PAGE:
Hyaluronic acid is an important part of the wound healing process, and LMWHA is responsible for signaling to the body that an injury needs to be mended. This signal comes in the form of—you guessed it—inflammation.
So, while LMW hyaluronic acid has the potential to help, it can also cause a negative reaction for some people. These reactions typically show up as redness, itching, and sensitivity. If you’re curious, this article does a great job of explaining how this type of irritation can happen, and a few experts weigh in, too!
While low molecular weight hyaluronic acid has the potential to help, it can also cause redness, itching, and sensitivity for some people.
Is It Safe to Use Hyaluronic Acid Products?
The short answer? Yes, absolutely!
Before you panic and toss anything with HA in it, remember that “your mileage may vary” is the number one rule of skin care! Plenty of people are able to use all kinds of HA products with no issues at all.
Additionally, not all HA products are created equally. If one type of product is irritating your skin, it might take a bit of trial-and-error to determine if it’s the HA, the formula, or another ingredient that’s causing the issue. For example, I love the CosRx hyaluronic acid essence, but The Ordinary’s HA formula doesn’t agree with my skin.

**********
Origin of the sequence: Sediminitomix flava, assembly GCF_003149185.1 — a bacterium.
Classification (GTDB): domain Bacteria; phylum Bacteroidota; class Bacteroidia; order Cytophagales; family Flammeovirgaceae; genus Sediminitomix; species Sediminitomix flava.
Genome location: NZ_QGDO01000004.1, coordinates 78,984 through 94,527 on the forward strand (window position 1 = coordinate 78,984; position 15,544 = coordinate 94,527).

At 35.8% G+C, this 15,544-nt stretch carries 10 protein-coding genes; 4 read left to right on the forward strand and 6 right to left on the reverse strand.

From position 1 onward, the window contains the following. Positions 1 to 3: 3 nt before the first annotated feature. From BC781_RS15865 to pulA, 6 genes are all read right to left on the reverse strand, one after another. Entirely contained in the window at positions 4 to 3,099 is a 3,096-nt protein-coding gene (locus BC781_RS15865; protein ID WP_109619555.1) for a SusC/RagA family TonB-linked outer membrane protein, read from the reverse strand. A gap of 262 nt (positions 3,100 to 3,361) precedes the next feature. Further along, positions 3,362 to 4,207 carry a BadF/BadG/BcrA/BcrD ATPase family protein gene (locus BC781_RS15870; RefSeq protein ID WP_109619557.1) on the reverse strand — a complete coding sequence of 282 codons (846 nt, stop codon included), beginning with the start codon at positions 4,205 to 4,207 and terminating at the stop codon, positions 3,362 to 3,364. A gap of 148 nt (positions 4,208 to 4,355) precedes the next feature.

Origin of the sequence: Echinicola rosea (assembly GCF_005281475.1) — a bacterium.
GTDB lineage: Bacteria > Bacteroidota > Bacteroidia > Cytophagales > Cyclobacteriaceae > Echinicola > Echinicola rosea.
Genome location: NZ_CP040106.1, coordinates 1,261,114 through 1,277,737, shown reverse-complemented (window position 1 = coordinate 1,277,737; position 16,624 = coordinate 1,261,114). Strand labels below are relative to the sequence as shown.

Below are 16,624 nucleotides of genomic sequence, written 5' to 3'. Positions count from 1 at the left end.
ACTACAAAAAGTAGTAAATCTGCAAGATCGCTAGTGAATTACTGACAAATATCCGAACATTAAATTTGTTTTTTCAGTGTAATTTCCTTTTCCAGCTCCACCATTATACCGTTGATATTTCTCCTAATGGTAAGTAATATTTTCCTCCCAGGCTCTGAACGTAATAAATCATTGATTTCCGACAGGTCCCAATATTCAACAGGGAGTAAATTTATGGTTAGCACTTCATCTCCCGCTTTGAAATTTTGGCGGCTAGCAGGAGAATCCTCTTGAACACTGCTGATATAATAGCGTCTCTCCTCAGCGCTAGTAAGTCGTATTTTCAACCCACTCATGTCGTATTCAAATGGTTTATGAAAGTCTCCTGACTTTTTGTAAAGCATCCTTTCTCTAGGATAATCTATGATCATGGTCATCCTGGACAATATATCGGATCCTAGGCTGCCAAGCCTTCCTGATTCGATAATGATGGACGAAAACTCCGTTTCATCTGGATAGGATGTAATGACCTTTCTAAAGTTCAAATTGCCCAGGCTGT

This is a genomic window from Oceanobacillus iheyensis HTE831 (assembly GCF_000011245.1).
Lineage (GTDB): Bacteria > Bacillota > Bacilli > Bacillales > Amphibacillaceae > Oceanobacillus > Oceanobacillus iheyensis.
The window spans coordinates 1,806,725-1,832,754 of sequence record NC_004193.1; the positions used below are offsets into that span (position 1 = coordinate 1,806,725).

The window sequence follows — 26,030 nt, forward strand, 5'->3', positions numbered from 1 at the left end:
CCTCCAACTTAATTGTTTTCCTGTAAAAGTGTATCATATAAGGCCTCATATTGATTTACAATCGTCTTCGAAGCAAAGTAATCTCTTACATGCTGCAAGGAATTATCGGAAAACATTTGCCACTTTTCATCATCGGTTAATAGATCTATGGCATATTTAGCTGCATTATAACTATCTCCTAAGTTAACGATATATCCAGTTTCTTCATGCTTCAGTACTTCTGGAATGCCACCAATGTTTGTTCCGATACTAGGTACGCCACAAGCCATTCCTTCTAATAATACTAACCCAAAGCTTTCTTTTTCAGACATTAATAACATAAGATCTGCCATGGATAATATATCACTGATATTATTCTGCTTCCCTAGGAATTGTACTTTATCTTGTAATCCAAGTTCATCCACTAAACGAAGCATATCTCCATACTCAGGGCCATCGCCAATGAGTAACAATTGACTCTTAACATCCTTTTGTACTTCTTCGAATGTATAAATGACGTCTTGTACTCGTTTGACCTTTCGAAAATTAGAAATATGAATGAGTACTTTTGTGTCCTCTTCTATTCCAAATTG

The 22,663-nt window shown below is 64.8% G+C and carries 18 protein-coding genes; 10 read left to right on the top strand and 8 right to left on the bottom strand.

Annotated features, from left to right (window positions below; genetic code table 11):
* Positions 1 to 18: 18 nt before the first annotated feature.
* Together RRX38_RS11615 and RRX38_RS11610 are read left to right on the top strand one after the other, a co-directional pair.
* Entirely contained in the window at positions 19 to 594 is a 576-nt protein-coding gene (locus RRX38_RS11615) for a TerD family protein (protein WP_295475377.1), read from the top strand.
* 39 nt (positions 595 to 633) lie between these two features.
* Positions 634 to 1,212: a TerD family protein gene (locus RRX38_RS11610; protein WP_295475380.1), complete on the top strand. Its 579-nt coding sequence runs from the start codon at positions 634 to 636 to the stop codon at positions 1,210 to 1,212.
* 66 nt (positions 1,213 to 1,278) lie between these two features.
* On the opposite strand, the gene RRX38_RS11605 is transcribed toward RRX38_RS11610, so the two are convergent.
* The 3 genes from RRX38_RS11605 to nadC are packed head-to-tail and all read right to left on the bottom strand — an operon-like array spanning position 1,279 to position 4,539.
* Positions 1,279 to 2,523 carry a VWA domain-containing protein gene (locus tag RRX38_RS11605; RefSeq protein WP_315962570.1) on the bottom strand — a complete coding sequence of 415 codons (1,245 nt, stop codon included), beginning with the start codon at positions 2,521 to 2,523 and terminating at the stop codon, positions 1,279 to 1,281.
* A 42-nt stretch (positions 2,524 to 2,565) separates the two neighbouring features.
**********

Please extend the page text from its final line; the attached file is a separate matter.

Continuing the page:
If you’d prefer to avoid LMWHA, know that most brands will highlight its inclusion in their formulas. This makes it easier for you to spot while shopping!
It’s also important to remember that how you use HA matters too. It works best on damp skin, and it should be used alongside other hydrating and occlusive products so that it can really retain that moisture you’re working so hard to give your skin!
I know I threw a lot of info at you all at once, so let me hit the highlights one more time:
- Hyaluronic acid is an amazing hydrator that’s found naturally in your body. It helps your skin stay plump, moist, and healthy.
- Natural HA molecules can only sit on the surface of your skin, so scientists have found alternative ways to help HA permeate the skin a little deeper for more effective hydration.
- All forms of HA are safe and effective for most people, but low molecular weight HA has the potential to cause irritation for some people because it penetrates more deeply than other forms.
- Product formulation is just as important as how you use the products. Remember to provide plenty of extra moisture to your skin when using HA products for the best results.
What’s your experience with hyaluronic acid? Did you know that there was even a debate? Tell me about it in the comments!